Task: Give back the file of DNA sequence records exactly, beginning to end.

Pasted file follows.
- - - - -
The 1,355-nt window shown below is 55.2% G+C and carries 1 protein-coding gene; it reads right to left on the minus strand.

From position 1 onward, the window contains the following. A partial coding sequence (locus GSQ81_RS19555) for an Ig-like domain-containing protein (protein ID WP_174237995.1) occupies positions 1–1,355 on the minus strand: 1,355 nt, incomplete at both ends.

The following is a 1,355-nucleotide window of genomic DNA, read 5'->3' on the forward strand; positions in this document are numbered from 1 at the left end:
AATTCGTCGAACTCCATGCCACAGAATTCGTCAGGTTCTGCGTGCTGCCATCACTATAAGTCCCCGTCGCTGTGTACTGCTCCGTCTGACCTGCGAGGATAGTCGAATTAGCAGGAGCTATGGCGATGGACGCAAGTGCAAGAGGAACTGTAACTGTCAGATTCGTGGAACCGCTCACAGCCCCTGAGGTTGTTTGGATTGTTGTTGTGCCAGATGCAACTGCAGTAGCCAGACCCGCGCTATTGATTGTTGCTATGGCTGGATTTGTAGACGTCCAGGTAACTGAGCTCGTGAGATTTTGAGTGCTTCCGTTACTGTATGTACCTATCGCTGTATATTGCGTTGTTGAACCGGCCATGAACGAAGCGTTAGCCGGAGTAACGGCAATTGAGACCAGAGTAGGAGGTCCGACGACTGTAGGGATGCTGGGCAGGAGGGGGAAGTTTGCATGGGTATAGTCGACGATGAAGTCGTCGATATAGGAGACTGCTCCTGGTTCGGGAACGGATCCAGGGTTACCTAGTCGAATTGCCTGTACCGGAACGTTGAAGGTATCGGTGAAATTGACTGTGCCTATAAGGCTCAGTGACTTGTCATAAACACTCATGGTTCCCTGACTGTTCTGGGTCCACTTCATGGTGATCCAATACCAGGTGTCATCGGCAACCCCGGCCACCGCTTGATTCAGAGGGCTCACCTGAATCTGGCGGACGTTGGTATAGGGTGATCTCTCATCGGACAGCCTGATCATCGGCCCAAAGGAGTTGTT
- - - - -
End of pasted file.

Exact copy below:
The 1,355-nt window shown below is 55.2% G+C and carries 1 protein-coding gene; it reads right to left on the minus strand.

From position 1 onward, the window contains the following. A partial coding sequence (locus GSQ81_RS19555) for an Ig-like domain-containing protein (protein ID WP_174237995.1) occupies positions 1–1,355 on the minus strand: 1,355 nt, incomplete at both ends.

The following is a 1,355-nucleotide window of genomic DNA, read 5'->3' on the forward strand; positions in this document are numbered from 1 at the left end:
AATTCGTCGAACTCCATGCCACAGAATTCGTCAGGTTCTGCGTGCTGCCATCACTATAAGTCCCCGTCGCTGTGTACTGCTCCGTCTGACCTGCGAGGATAGTCGAATTAGCAGGAGCTATGGCGATGGACGCAAGTGCAAGAGGAACTGTAACTGTCAGATTCGTGGAACCGCTCACAGCCCCTGAGGTTGTTTGGATTGTTGTTGTGCCAGATGCAACTGCAGTAGCCAGACCCGCGCTATTGATTGTTGCTATGGCTGGATTTGTAGACGTCCAGGTAACTGAGCTCGTGAGATTTTGAGTGCTTCCGTTACTGTATGTACCTATCGCTGTATATTGCGTTGTTGAACCGGCCATGAACGAAGCGTTAGCCGGAGTAACGGCAATTGAGACCAGAGTAGGAGGTCCGACGACTGTAGGGATGCTGGGCAGGAGGGGGAAGTTTGCATGGGTATAGTCGACGATGAAGTCGTCGATATAGGAGACTGCTCCTGGTTCGGGAACGGATCCAGGGTTACCTAGTCGAATTGCCTGTACCGGAACGTTGAAGGTATCGGTGAAATTGACTGTGCCTATAAGGCTCAGTGACTTGTCATAAACACTCATGGTTCCCTGACTGTTCTGGGTCCACTTCATGGTGATCCAATACCAGGTGTCATCGGCAACCCCGGCCACCGCTTGATTCAGAGGGCTCACCTGAATCTGGCGGACGTTGGTATAGGGTGATCTCTCATCGGACAGCCTGATCATCGGCCCAAAGGAGTTGTT